MILLINOCKET — On Wednesday morning while most people were settling into work, chef and restaurant owner Sam Hayward was taking down his tent in a Millinocket parking lot. It was the last part of an ice-cold, three-day ritual Hayward has practiced for 19 years.

He was one of a dozen people who camped out at Baxter State Park headquarters to be one of the first in line for the opening day of reservations. Hayward was one of just three who camped out for two nights in temperatures that hit minus-14.

It is a tradition Hayward, 65, has upheld all but one year since 1996, which is the year he opened his award-winning Portland restaurant, Fore Street. Since that year, Fore Street has appeared in Gourmet magazine’s top-50 restaurants, and Hayward has been named best chef in the Northeast by the James Beard Foundation.

Now, as he makes plans to open one of Portland’s largest waterfront restaurants this summer, Hayward also looks toward his summer camping trip. Wearing Iditarod-style boots and all-weather gear Wednesday, Hayward went home smiling, knowing two cabins on a pond below Mount Katahdin were reserved for two weeks in July.

How many years have you camped out for opening day?

Since 1996. We took one year off because we went somewhere instead of Baxter. It was lovely. We brought the dog, which we can’t do in Baxter. But we have three children and two grandchildren, and I never know until the last minute when they can join us. That’s why we get two cabins at Baxter, so we can leave one open for them to drop by as they can.

As an owner of a Portland restaurant, how can you even take vacation time in the summer during tourist season?

(Laughs) I’m too old to be a line cook. They’d kick me off. They’re better cooks than I ever was. We have great kitchen leadership. I trust them. It’s running like clockwork by summer. And I worked long and hard years to get to the point I could have some vacation. I’ve been doing this since 1974, cooking as a profession.

Why do you camp out in subzero weather to get your park reservation?

My wife is a registered nurse. She needs to put in for her vacation time early. We have to look way ahead or she might not get the days off she requested.

Why come to Baxter at all? Why not go somewhere else?

Many of us here have come to love the park deeply, and I’m one of them. For finding remote ponds, multiday backpacking trips, for hiking, I feel this is such a gem. It’s such a model for what a wildland park can be. Nature is operating with minimal intervention. It is a real opportunity to immerse yourself in the natural environment.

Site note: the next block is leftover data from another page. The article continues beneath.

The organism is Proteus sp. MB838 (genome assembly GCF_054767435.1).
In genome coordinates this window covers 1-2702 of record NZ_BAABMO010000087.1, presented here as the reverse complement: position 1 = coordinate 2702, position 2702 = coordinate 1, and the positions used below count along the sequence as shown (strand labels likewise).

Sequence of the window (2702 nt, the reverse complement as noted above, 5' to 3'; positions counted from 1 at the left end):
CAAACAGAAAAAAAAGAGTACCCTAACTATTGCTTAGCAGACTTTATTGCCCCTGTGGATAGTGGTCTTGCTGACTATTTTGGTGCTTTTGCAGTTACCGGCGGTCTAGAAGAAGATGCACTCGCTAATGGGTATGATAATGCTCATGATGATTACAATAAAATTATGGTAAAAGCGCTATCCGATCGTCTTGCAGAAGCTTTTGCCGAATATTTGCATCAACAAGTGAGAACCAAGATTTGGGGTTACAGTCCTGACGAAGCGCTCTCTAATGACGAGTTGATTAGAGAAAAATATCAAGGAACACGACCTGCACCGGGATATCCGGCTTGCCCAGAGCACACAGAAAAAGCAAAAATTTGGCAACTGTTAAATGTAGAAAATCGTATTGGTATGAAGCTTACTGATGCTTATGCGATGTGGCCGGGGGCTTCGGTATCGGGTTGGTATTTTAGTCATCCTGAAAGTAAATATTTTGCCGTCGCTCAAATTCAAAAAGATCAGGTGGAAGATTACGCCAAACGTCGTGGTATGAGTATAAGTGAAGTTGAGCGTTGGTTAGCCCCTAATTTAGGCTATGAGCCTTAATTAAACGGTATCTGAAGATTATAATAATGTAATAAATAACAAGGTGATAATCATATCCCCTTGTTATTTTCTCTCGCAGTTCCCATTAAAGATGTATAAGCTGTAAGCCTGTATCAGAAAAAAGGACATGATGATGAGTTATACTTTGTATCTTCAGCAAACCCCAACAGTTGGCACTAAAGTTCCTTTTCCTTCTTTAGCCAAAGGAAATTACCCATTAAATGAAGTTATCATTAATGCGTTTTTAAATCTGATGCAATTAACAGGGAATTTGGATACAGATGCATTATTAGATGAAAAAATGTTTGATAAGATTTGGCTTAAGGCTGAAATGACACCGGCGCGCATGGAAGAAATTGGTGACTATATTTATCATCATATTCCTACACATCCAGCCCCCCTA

It’s pretty important psychically for me. I value my time up here. It’s a real contrast from the rest of my life, where I am surrounded and involved with people all the time, and lots of people. I value my private time. It’s why I live in Bowdoinham and not Portland. If I have to work in the city, I want to recreate and I want the seclusion of a less-public world.

So coming up here and using Daicey Pond for a headquarters for hiking and fly fishing and backpacking is important. We’re pretty active. We don’t sit around. It’s about being in nature and on the water.

And once I get my reservation my enthusiasm will ramp up dramatically thinking about it.

What about your new restaurant? Will that curtail your plans to get up to Baxter?

A lot depends on the new business and how it’s going. If everything is going well, I’ll be up. But the reservation is for my family. They will be up without me if something comes up.

The chances are good I’ll be here. We have such a great team. They’re competent, they’re responsible, and they’re great cooks.

How do you feel your last day staying at Baxter?

I’m often saturated and ready to go. But I have regrets I didn’t get to do certain things, sights I wanted to see. Last year my son and I spent three days in a row trying to hike the (10-mile) Traveler Loop. We left Daicey Pond three times to hike the loop. It’s a full-day hike. And three times thunder storms came in while we were driving the Tote Road. That was disappointing. The thunderstorms were beautiful in their own right but we didn’t achieve one big goal.

I’d be remiss if I didn’t ask what you cook at camp?

(Laughs). It’s all about the food, even when we are backpacking. I ask the kids for their suggestions and preferences. It’s often the same year after year. There is always duck, lamb, along with an evening of fresh fish, either swordfish or wild salmon. Those kinds of things over a fire pit are so easy. I do a lot of prep at home with shrink wrap. We bring protein and keep it in the bottom of the cooler with blocks of ice, and rotate the frozen items up to the top. We’ve learned a lot through trial and error.

Is it as good as Fore Street?

What’s better than eating in the spell of the Maine woods, looking at that mountain towering, with a loon laughing on the pond? That’s as magical as it gets.